Chicken Soup with Barley

Monday, July 18, 2011

Last Thursday I was treated to a night at the theatre. We went to see Chicken Soup with Barley the rejuvenated 1950's play by Arnold Wesker. Focusing on a Jewish family and spanning 20 years from 1936 to 1956, this extraordinary play blurs the lines between realism and idealism. Sarah Kahn is an East End Jewish mother, fighting to protect her family from the Mosley's fascists marching outside her flat. Sarah is a staunch supporter of Communist ideals and whilst her family might be on her side, their beliefs don't appear to have the same sticking power. Or at least, they have grey areas, whereas she only sees in black and white.
Twenty years on and Sarah is still fighting the battle, whilst others have drifted to the suburbs, she is still attending meetings, and making her voice heard. Samantha Spiro gave an excellent performance as the politically driven mother of two, however for me, it was Danny Webb, who plays her husband Harry Kahn, that really stole the show.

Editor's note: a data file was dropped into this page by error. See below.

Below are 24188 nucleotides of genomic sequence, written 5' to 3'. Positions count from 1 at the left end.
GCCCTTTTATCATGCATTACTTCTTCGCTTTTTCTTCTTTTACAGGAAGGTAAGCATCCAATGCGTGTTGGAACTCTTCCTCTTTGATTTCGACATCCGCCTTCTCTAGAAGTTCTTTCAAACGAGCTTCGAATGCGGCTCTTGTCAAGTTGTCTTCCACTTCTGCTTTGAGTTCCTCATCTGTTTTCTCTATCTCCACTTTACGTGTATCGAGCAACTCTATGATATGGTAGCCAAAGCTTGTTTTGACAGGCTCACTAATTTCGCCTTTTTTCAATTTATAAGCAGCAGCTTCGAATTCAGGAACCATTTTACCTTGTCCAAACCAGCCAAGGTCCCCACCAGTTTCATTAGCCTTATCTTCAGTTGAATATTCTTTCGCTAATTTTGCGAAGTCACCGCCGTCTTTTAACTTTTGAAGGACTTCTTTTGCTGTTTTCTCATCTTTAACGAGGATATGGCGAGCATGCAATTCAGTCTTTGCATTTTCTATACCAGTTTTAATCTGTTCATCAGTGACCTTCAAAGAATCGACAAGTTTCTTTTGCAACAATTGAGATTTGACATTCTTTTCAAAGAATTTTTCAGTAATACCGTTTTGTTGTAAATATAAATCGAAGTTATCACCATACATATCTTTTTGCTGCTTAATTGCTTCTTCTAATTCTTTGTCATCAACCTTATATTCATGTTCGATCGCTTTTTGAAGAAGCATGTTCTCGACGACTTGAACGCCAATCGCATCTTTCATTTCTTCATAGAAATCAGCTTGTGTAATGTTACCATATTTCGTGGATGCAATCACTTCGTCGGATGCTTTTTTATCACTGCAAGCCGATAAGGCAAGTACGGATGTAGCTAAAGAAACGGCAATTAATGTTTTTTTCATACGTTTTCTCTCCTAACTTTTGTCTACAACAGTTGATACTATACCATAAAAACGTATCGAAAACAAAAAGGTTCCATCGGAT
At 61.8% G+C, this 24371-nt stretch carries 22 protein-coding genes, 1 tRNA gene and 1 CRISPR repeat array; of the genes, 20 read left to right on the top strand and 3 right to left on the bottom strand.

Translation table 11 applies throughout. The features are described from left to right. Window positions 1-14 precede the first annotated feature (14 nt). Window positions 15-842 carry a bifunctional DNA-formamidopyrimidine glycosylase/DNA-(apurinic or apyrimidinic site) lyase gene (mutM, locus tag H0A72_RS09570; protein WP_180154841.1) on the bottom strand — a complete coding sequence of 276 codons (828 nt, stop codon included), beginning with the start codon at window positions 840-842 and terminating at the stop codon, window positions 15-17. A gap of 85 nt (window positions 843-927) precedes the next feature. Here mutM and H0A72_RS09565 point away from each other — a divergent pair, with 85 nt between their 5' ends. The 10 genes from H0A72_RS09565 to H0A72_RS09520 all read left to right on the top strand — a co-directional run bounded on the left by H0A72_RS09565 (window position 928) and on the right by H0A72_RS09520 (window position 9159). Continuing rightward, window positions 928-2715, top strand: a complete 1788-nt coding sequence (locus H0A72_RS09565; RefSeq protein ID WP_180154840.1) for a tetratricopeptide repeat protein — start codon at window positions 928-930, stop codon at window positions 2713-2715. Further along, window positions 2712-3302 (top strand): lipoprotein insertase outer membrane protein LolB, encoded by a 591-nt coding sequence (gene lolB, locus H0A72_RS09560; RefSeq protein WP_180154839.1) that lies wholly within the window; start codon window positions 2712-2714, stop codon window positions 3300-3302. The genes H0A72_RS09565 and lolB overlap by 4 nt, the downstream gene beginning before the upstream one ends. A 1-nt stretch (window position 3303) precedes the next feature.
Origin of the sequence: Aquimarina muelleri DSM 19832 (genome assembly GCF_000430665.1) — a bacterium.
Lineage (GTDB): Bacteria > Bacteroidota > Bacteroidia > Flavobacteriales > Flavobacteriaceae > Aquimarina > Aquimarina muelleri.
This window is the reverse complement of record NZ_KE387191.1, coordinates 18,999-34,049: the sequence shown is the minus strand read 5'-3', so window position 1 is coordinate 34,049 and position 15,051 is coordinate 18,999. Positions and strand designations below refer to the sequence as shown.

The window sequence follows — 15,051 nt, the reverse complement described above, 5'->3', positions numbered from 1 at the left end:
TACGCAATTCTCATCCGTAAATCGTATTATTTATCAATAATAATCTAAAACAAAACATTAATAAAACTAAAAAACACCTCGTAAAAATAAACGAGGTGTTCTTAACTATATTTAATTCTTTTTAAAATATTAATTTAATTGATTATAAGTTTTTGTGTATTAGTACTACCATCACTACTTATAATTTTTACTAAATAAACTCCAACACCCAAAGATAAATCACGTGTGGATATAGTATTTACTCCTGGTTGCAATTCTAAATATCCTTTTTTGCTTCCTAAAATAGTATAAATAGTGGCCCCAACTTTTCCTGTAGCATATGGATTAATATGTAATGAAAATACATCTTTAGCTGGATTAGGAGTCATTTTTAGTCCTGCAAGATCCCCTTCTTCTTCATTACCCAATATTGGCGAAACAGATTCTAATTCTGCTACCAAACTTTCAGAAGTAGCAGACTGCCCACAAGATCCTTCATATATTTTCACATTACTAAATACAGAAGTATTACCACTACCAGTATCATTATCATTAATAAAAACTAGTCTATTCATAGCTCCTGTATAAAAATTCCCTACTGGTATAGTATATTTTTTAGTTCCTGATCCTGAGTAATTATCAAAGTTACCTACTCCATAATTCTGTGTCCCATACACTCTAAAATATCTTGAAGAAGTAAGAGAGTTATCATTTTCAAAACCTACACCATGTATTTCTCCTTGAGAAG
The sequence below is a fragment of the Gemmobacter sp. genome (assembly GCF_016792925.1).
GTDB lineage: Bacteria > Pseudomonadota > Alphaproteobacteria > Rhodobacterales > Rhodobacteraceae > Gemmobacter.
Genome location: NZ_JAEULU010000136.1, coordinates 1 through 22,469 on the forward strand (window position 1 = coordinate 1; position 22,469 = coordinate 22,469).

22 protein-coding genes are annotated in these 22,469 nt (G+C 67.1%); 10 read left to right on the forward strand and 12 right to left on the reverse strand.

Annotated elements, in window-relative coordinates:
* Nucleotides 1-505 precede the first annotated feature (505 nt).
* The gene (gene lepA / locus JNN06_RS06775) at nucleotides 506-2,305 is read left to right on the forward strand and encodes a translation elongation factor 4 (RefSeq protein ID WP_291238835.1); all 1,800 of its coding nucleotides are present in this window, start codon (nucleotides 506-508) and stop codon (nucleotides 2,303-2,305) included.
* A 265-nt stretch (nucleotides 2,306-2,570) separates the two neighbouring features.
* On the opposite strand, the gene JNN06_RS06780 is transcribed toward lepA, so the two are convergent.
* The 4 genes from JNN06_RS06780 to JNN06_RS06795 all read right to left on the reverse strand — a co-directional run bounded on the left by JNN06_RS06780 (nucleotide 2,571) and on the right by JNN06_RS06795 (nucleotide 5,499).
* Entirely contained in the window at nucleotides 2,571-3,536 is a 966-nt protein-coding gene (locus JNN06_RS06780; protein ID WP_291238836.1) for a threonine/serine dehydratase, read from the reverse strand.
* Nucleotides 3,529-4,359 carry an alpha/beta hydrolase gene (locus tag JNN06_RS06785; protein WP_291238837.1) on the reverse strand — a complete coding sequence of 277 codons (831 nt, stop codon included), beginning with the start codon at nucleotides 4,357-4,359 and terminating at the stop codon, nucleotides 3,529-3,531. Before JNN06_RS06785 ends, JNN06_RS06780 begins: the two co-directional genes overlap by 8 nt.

Whilst Samantha performed monologues to the sold-out audience, it was Danny that I was watching. Throughout the 20 year span, Harry Kahn encounters two strokes. To begin with, I was not really aware of his stage presence as Sarah held my attention as she proclaimed her commitment to the Communist party. However, as the silences became more weighted, and Harry's posture became more afflicted, I became absorbed by his every move. His speech deteriorated and his physical presence was painful to watch, which made it all the more powerful. Not only was it tragic to watch a man slide into a decline, but it added to my appreciation for Sarah as she carried on with her duties and tried to hold her ever-disjointed family together.

A brilliant performance by both leads -  made even better by being in such an intimate theatre. Although words are obviously important to a play, sometimes silences can hold even more weight. It is at these times when you can really appreciate the power of a frown or a smile, and being that much closer to the actors made all the difference.

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